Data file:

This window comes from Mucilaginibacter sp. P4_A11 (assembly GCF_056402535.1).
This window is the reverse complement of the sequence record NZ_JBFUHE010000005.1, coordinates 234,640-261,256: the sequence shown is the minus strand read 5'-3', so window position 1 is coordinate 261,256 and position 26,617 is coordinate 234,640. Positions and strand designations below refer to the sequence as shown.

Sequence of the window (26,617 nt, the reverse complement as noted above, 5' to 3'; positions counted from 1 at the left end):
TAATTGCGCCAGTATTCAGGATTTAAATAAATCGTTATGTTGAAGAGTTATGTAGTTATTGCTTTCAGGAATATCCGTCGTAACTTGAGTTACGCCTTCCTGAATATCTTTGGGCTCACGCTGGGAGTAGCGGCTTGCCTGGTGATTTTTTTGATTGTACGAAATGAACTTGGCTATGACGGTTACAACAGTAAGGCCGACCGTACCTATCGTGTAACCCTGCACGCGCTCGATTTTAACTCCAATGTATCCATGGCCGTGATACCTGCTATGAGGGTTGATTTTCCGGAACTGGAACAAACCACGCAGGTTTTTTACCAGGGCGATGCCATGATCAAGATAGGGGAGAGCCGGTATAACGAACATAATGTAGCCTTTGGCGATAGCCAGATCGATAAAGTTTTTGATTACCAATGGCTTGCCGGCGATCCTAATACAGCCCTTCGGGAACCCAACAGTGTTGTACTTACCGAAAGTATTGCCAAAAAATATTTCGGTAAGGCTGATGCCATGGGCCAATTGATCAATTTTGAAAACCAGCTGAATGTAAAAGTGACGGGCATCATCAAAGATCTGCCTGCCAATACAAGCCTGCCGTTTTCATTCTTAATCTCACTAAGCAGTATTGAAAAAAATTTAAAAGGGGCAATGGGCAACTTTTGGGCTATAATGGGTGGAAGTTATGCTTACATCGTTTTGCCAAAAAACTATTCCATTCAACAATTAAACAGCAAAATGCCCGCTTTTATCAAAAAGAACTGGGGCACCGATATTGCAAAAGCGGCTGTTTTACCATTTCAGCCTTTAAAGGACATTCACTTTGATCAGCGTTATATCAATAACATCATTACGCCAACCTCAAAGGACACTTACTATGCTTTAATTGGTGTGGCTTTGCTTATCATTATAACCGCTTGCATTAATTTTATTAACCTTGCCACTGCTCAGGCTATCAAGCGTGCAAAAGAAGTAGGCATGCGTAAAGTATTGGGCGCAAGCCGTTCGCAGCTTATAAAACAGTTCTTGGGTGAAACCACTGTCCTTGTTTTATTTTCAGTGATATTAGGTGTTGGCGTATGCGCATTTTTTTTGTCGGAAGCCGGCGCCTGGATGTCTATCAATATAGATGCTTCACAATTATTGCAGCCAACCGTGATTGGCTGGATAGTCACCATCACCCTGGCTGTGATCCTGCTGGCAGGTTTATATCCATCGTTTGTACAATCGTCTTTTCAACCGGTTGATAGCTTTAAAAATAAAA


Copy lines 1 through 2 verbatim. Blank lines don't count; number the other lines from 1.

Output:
This window comes from Mucilaginibacter sp. P4_A11 (assembly GCF_056402535.1).
This window is the reverse complement of the sequence record NZ_JBFUHE010000005.1, coordinates 234,640-261,256: the sequence shown is the minus strand read 5'-3', so window position 1 is coordinate 261,256 and position 26,617 is coordinate 234,640. Positions and strand designations below refer to the sequence as shown.